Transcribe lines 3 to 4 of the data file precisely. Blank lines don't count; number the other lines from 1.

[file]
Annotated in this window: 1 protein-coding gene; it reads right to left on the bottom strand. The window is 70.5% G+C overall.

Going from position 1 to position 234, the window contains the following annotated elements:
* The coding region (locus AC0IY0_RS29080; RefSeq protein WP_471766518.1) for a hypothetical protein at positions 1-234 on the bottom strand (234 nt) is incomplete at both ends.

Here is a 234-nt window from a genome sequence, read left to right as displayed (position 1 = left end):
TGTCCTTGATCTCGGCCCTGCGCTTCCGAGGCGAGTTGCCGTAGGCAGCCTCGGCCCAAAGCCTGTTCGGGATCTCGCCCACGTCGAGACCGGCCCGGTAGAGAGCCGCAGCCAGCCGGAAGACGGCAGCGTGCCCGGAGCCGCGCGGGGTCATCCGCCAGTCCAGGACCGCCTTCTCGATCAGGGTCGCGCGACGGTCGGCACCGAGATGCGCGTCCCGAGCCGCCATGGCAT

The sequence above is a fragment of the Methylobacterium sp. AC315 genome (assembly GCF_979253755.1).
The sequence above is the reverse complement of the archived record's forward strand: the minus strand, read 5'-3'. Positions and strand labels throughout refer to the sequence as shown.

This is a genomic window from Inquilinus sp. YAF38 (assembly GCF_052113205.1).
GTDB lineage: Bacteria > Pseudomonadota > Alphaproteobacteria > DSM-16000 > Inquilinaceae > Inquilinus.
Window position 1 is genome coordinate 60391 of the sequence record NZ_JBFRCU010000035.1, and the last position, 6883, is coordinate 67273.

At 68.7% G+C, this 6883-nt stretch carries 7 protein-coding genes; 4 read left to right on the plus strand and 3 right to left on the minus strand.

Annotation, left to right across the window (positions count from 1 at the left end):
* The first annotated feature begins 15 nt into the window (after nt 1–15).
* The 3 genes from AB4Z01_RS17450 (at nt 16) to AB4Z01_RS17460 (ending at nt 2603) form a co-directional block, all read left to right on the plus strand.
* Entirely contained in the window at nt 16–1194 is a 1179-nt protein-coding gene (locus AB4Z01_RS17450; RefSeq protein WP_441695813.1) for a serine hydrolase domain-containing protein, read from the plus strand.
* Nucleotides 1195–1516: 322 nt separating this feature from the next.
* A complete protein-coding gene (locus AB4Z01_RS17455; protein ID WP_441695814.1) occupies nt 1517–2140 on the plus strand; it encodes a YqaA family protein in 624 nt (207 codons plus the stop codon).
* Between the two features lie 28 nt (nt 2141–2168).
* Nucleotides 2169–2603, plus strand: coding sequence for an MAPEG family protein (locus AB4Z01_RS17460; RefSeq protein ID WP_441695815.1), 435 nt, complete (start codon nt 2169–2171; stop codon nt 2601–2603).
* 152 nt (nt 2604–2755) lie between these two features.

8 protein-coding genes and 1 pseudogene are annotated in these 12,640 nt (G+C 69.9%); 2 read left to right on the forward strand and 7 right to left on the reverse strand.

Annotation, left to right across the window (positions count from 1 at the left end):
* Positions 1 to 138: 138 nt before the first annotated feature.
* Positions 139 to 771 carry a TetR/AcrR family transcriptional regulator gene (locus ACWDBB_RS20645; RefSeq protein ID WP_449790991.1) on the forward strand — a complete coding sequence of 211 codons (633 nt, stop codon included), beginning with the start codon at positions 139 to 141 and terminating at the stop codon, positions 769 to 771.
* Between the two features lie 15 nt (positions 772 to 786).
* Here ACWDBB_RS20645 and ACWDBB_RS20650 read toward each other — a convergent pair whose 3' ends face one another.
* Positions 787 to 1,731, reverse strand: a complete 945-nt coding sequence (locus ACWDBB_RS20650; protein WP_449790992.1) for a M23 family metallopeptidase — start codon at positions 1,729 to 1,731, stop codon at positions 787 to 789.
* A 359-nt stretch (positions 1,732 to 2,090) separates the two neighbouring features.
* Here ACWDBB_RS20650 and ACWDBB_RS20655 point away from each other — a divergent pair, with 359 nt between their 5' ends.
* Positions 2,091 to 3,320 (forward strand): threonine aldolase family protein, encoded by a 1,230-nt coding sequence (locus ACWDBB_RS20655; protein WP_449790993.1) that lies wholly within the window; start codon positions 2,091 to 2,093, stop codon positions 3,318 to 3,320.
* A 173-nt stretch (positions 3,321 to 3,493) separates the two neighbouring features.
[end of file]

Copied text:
* The coding region (locus AC0IY0_RS29080; RefSeq protein WP_471766518.1) for a hypothetical protein at positions 1-234 on the bottom strand (234 nt) is incomplete at both ends.

Here is a 234-nt window from a genome sequence, read left to right as displayed (position 1 = left end):